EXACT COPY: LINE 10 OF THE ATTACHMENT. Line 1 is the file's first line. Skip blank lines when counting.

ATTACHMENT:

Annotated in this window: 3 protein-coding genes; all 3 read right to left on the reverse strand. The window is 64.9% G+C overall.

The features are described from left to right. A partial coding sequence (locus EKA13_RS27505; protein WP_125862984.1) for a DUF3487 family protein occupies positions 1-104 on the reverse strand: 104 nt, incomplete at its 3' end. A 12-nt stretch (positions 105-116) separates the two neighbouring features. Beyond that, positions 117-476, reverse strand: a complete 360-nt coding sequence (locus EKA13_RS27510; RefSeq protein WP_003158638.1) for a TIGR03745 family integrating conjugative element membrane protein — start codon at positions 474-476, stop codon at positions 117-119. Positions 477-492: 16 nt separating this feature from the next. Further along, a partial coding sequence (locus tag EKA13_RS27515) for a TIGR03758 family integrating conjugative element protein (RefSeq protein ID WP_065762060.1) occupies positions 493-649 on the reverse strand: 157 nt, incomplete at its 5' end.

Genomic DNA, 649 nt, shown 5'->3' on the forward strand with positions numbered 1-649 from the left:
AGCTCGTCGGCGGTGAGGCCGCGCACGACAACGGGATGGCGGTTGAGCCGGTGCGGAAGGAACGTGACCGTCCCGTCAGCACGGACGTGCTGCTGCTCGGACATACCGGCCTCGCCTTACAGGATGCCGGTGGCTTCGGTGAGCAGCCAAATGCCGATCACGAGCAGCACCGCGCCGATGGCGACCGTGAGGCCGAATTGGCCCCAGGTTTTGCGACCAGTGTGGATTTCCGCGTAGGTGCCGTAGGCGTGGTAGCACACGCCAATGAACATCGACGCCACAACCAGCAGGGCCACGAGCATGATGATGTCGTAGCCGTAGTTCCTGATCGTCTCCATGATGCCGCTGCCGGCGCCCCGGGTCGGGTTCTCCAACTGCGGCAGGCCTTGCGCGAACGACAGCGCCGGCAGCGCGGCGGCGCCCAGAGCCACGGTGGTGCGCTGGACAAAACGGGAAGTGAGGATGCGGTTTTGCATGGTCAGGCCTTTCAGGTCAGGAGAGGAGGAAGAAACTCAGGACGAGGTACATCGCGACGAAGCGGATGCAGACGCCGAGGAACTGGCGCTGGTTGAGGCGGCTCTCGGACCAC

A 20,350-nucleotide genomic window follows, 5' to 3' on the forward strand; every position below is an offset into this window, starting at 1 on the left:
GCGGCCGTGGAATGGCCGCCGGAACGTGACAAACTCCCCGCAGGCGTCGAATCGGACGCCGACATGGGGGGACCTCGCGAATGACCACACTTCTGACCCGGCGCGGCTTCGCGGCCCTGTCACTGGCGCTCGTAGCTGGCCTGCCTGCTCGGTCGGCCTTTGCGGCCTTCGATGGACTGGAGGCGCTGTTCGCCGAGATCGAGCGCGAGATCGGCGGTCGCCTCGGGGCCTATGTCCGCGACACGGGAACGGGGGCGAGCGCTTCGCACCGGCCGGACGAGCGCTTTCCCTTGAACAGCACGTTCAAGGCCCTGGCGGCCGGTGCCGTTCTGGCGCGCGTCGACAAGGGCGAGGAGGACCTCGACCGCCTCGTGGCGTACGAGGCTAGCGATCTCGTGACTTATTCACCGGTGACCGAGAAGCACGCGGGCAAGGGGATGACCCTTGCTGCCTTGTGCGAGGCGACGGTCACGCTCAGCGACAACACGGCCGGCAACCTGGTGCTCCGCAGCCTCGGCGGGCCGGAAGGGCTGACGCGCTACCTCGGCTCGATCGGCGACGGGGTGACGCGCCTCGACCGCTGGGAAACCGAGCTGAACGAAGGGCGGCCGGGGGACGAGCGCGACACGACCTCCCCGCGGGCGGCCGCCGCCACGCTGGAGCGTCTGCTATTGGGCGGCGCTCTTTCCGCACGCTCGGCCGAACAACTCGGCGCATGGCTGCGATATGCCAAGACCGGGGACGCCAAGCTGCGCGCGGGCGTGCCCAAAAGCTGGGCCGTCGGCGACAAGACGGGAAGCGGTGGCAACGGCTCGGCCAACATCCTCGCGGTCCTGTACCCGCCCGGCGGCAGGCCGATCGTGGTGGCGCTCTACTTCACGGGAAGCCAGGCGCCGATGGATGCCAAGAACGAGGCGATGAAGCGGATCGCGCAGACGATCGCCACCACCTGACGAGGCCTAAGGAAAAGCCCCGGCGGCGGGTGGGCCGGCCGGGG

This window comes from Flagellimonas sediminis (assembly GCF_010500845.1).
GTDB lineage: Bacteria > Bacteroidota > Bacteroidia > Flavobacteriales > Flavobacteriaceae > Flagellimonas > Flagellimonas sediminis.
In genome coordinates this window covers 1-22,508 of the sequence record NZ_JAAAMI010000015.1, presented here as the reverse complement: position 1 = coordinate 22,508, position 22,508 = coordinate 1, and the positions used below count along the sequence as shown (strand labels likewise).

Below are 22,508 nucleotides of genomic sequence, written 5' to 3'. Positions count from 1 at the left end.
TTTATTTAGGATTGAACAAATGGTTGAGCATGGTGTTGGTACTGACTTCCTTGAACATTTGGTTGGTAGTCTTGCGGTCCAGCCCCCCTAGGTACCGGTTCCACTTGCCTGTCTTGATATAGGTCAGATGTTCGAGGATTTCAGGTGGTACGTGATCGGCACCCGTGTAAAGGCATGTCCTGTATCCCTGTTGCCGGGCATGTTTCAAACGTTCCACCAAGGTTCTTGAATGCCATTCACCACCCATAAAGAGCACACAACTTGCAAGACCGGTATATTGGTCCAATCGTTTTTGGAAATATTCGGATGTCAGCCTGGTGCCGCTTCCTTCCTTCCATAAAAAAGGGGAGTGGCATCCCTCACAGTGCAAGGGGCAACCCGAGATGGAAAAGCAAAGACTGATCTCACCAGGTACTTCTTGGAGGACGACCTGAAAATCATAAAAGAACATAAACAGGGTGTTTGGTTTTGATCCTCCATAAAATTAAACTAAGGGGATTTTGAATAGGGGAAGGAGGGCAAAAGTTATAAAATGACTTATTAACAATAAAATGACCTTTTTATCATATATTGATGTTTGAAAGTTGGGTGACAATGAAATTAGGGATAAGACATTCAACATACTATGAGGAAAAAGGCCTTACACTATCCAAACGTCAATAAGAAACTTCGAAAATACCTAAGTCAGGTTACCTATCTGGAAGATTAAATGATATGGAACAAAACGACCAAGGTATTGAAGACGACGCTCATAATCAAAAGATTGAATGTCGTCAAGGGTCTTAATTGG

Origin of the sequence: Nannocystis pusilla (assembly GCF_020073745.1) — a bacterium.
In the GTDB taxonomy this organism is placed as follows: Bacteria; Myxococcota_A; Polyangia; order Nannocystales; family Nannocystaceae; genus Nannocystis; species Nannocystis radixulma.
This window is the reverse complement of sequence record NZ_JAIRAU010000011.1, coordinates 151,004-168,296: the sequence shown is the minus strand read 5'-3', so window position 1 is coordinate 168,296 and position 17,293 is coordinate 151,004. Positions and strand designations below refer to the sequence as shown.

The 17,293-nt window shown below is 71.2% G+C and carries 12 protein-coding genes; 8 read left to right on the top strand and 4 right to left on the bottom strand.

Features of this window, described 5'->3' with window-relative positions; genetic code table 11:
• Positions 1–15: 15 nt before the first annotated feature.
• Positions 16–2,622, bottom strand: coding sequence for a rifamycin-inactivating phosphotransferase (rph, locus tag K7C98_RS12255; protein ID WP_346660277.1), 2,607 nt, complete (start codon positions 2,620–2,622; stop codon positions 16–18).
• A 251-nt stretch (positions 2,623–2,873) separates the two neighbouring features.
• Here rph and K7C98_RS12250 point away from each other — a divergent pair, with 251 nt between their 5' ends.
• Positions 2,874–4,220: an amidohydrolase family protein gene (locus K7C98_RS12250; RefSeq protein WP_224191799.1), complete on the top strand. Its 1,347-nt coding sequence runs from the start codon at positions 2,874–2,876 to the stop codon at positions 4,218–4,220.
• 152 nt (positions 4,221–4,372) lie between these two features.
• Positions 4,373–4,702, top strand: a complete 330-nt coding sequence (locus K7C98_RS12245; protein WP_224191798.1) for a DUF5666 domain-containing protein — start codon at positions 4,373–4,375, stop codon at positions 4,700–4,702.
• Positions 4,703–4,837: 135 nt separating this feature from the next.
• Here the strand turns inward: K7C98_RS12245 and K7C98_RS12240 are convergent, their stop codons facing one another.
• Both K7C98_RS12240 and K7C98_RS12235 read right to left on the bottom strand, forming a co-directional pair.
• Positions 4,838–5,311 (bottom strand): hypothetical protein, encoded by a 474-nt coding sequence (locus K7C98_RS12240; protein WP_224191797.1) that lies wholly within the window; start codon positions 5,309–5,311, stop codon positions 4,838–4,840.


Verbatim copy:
Below are 22,508 nucleotides of genomic sequence, written 5' to 3'. Positions count from 1 at the left end.